Kid Carrier: Holding Baby Without Breaking Your Back

By Martha Michael

Ways to Hold a Baby to Avoid Back Pain

The snuggle hold. The cradle. The wrap-cross-carry. To the extent these are variations on holding a baby in your bare arms, our early ancestors probably did much the same thing we do today. Of course, there were countless differences; to them, a “sling” was more likely to be a useful tool to capture food, not a boutique item to capture baby.

Turning to early man and woman may provide some insight when it comes to the health of a new parent’s spine, says an article on Fatherly.com. Writer Steve Schiff talks about how to carry a baby without injuring your back, calling it “The Paleo Solution.”

After studying native people groups in India and South American fishing villages for 20 years, researcher Esther Gokhale has specific recommendations for parents of young children. Hold babies close to your midline, using your largest muscles, she says. When a toddler is resting on your hip, legs swinging front and back, hold the baby with your bicep. It saves your wrists and hands from injury from excessive use. The goal is for mom and dad to stand and walk with an open chest, with shoulders wide. It defers the burden of weight from centering on the brachial plexus, the network of nerves rooted in the lower cervical and upper thoracic areas of the spine.

Your shoulder placement in this stance also maximizes your ability to breathe which, in turn, means your muscles won’t tire out as readily. Gokhale adds that the ideal practice for parents and their young involves postural positioning that prevents injury to the parent, while baby sits in a spine-healthy position as well. As Schiff points out, our ancestors were experts in this regard. It seems they successfully hauled food, water and baskets of who-knows-what at the same time as they carried their babies. And they didn’t tweak their backs, at least not enough to keep them from hunting and gathering (or we wouldn’t be here).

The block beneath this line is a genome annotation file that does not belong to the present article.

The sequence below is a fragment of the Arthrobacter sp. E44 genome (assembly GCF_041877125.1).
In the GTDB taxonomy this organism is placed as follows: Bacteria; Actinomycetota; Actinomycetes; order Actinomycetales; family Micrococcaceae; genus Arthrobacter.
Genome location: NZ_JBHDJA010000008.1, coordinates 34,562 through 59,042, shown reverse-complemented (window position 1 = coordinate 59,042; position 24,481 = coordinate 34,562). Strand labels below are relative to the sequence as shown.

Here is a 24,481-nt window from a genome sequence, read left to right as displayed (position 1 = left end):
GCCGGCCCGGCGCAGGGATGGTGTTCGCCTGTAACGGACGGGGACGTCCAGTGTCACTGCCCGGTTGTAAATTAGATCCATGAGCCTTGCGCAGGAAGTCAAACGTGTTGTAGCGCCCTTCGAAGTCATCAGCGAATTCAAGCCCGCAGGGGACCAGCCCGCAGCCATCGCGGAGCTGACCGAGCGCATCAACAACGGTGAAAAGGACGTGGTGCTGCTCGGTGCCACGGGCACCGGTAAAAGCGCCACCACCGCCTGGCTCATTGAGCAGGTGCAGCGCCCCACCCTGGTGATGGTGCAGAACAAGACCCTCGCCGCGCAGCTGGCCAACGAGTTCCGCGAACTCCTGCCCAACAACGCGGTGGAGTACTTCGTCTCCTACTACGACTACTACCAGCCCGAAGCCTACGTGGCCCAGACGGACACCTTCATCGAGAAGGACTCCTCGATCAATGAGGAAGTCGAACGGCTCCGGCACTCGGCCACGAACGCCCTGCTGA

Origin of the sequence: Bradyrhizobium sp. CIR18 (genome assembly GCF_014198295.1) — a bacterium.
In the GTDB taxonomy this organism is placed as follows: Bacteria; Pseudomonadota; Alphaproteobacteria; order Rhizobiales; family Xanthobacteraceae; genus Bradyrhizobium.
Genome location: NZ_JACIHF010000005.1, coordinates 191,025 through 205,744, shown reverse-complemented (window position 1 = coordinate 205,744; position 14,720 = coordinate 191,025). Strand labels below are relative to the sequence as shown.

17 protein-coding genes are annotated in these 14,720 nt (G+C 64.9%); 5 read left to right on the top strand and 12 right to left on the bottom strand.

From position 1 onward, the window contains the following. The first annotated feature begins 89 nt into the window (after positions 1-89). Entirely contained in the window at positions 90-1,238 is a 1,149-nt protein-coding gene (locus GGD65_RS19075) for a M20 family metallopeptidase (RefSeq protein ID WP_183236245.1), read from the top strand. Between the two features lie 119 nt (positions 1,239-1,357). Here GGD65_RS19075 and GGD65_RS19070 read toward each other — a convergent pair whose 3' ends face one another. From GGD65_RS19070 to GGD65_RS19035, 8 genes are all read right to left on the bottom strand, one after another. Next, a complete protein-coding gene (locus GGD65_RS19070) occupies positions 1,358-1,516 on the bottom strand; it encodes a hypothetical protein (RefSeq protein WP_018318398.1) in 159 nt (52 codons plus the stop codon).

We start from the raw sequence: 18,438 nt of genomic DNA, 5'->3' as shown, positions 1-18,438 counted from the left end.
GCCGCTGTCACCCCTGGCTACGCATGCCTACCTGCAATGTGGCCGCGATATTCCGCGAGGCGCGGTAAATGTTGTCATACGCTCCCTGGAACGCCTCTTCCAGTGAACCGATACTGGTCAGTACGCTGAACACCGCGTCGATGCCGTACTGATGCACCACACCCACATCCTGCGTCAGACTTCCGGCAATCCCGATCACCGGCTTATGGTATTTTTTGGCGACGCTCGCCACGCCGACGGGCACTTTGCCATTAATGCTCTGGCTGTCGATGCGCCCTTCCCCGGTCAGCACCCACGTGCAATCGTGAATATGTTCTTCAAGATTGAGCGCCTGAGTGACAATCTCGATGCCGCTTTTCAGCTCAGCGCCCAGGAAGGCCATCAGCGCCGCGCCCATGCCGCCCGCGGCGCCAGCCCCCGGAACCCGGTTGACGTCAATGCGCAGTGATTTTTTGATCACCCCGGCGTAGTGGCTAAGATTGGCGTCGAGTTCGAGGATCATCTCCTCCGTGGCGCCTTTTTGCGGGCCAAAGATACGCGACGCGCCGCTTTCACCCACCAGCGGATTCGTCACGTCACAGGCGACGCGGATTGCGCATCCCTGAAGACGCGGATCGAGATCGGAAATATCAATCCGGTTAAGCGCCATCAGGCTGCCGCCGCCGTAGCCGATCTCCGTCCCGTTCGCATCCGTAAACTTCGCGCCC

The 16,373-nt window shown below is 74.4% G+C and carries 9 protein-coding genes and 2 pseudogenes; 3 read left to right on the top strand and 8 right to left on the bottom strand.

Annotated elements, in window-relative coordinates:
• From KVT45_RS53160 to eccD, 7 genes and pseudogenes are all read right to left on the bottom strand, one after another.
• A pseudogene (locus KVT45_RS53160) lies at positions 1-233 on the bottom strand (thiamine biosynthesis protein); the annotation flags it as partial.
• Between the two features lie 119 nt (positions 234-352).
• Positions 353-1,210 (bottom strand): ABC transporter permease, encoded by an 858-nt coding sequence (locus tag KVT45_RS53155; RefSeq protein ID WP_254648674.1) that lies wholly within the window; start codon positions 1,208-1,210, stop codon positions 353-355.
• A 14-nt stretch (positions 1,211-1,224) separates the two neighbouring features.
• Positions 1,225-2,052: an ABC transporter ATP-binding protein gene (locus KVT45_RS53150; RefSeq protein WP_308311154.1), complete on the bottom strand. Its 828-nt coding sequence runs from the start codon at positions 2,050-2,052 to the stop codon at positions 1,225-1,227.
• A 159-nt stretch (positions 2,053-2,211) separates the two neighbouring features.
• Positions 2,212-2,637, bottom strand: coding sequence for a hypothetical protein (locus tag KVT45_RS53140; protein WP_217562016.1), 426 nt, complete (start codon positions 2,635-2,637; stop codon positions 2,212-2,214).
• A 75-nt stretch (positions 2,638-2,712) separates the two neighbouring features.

When babies in Central India are more than 6 months old, Gokhale says, they ride on their parents’ backs. She advises the same for parents in other parts of the world, suggesting the use of fabric wraps. Of course, in the modern age, we have the advantage of ergonomically designed carriers such as the Beco Gemini, which places the child close to your spine.

Bouncing Baby Back Injuries

Unlike our forebears, you probably won’t starve if you can’t transport your child properly. But you may have some painful complaints.

You want to protect your shoulders from being pulled forward, which happens when you hold children in various positions over time. Gokhale instructs parents to take up exercises that strengthen the core.

“Gokhale is talking about ‘the three deeper layers of muscles in your belly and the deepest layer of muscles in your back,’” Schiff says. “For all you kinesiology nerds, that’s the internal obliques, the external obliques, the transversus abdominis, and the rotatores.”

You’re bound for fewer injuries if you engage these muscles with some familiar exercises -- pelvis tucks, planks and crunches, for instance. Build your abdominals; strengthening your core supports your back.

Moms and dads both have to curb the amount of time they spend standing, says an article on Livestrong.com. It places undue pressure on the spine, and when seated, your best bet is to elevate your feet with a footstool to minimize pressure. And when lifting a child, don’t reach too far forward. Instead, pick up your child from a space close to your body. Also, when you place your baby in the car seat, be careful not to twist too much to hook the seat belt around the child seat.

The Pain of Parenting

It’s nothing new (at least for modern man) to experience back pain at some point when rearing young children. It’s more strain than you’re used to, so you want to get into a preventative routine of chiropractic care. The simple force of carrying 15 pounds may not sound like much, but over time it becomes 20 pounds -- and 3-year-olds can be as heavy as 40 pounds!

Your chiropractor may suggest ice or heat packs, and sometimes a warm bath may help relieve muscle pain. Of course, if you had a Cesarean section, the baths -- and the lifting -- are subject to your practitioner green-lighting it. And new mothers should remember that their muscles and ligaments are more likely to become injured because they remain relaxed and flexible following pregnancy.

Ironically, Schiff says, a parent can follow the example of a child, whose body hasn’t been worn down by time and bad habits; the child, he says, actually walks the way adults should. Our goal as adults should be to maintain similar posture, a discovery that can benefit parents from any era, even the modern age.

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